Word recognition refers to the processes of extracting lexical information from graphic displays of words. Individual words are critical building blocks in text-meaning construction, and efficiency in converting graphic symbols into sound, or meaning, information is indispensable in comprehension. Consequently, how this competence develops is a chief concern among researchers. Word recognition has attracted the attention of psychologists as well, because words are the ideal unit for analysis in the study of cognition. Words can readily be segmented into their constituents at multiple levels – such as graphemes, phonemes, and morphemes – and therefore allow systematic investigations of how language is represented in the mind (Balota, 1994). A multitude of studies with both children and adults have tackled the core issue in word recognition: how information, “packaged” in a word, is perceived, extracted, sorted, and retrieved.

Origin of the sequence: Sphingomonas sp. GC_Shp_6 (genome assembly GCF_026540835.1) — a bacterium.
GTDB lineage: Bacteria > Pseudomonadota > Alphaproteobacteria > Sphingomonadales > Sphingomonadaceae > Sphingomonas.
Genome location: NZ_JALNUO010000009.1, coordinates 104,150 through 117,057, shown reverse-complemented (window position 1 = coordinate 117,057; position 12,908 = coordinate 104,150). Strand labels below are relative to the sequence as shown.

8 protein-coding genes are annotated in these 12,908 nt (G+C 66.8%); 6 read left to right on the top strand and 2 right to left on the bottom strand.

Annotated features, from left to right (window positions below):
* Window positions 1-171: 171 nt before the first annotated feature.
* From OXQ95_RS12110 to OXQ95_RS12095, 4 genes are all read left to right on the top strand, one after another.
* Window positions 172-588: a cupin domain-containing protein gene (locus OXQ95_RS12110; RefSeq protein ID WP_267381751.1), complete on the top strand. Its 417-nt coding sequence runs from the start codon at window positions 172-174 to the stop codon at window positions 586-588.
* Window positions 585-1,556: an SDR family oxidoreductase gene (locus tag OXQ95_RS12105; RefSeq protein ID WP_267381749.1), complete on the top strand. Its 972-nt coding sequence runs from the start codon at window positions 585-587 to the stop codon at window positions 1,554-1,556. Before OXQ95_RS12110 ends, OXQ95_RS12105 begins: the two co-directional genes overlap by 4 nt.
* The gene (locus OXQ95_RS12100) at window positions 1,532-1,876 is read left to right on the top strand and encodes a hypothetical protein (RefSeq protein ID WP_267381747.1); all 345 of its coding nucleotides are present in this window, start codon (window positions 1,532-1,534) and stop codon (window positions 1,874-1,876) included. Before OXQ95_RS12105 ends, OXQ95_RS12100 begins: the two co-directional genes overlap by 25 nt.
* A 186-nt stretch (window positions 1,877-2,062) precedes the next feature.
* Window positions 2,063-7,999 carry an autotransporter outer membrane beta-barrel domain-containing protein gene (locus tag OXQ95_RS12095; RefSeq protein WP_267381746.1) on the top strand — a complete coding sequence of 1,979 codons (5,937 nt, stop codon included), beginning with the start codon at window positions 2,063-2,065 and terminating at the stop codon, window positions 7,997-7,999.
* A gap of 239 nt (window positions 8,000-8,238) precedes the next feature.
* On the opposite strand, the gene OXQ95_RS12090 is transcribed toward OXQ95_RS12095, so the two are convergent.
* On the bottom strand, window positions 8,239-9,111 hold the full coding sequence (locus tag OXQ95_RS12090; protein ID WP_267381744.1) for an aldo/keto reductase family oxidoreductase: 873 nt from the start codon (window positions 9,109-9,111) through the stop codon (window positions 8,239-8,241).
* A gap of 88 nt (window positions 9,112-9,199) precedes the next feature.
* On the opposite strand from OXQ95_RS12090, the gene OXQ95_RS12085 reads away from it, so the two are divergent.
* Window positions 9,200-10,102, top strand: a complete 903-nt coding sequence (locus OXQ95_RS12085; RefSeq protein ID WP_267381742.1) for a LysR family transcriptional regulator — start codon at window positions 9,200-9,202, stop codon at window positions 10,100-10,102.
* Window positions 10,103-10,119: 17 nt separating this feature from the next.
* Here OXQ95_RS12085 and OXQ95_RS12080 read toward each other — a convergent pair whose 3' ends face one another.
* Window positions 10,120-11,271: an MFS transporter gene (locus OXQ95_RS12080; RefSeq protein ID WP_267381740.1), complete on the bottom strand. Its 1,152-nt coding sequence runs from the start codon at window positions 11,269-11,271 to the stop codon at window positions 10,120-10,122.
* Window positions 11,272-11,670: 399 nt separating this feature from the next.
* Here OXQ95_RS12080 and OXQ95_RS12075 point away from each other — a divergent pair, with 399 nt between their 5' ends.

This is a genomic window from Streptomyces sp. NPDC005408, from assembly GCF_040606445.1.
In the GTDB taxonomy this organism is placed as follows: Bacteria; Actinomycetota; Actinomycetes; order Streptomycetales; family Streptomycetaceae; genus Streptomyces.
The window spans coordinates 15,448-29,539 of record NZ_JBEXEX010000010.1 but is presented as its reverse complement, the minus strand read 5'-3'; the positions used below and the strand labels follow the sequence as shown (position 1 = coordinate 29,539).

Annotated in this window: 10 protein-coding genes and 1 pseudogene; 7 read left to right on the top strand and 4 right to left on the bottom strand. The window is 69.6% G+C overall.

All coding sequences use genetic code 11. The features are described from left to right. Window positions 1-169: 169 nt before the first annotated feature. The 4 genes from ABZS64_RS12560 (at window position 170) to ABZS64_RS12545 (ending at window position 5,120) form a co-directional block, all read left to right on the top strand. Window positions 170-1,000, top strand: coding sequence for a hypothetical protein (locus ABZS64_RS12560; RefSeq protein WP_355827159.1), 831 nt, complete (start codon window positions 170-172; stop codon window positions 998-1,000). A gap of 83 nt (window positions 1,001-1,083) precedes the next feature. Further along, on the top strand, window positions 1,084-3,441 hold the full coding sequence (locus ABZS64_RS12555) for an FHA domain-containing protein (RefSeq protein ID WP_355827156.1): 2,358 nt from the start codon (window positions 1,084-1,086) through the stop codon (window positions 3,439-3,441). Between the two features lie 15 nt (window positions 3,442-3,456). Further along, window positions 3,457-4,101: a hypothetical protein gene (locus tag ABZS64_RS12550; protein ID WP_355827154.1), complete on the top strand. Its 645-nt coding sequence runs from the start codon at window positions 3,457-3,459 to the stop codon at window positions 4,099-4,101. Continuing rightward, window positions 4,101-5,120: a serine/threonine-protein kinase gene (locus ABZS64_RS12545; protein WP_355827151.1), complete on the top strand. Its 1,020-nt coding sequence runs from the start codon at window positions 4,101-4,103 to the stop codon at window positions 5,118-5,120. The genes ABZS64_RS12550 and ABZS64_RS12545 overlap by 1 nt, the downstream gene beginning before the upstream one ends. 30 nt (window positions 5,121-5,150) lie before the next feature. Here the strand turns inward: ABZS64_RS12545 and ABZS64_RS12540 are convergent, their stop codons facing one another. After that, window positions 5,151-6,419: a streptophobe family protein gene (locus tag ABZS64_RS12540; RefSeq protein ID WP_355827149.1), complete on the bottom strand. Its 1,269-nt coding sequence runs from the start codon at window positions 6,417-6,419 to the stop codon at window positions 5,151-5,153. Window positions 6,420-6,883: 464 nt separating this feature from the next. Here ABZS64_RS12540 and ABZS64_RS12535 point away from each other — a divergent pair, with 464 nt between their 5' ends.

Building on the accumulated findings from L1 word-recognition research, this chapter explores systematic variations in visualinformation extraction among L1 and L2 readers. By way of background, the chapter begins with an explanation of how word-recognition efficiency facilitates text comprehension. Three component operations are described: orthographic, phonological, and semantic processing. Then, using subsequent cross-linguistic comparisons of word-recognition procedures as a footing, major characteristics of word-recognition behaviors among L2 readers are discussed. Although the terms word recognition and decoding are often used interchangeably in other chapters, here, word recognition refers to the processes of obtaining words' sounds and meanings, and decoding deals specifically with the extraction of phonological information.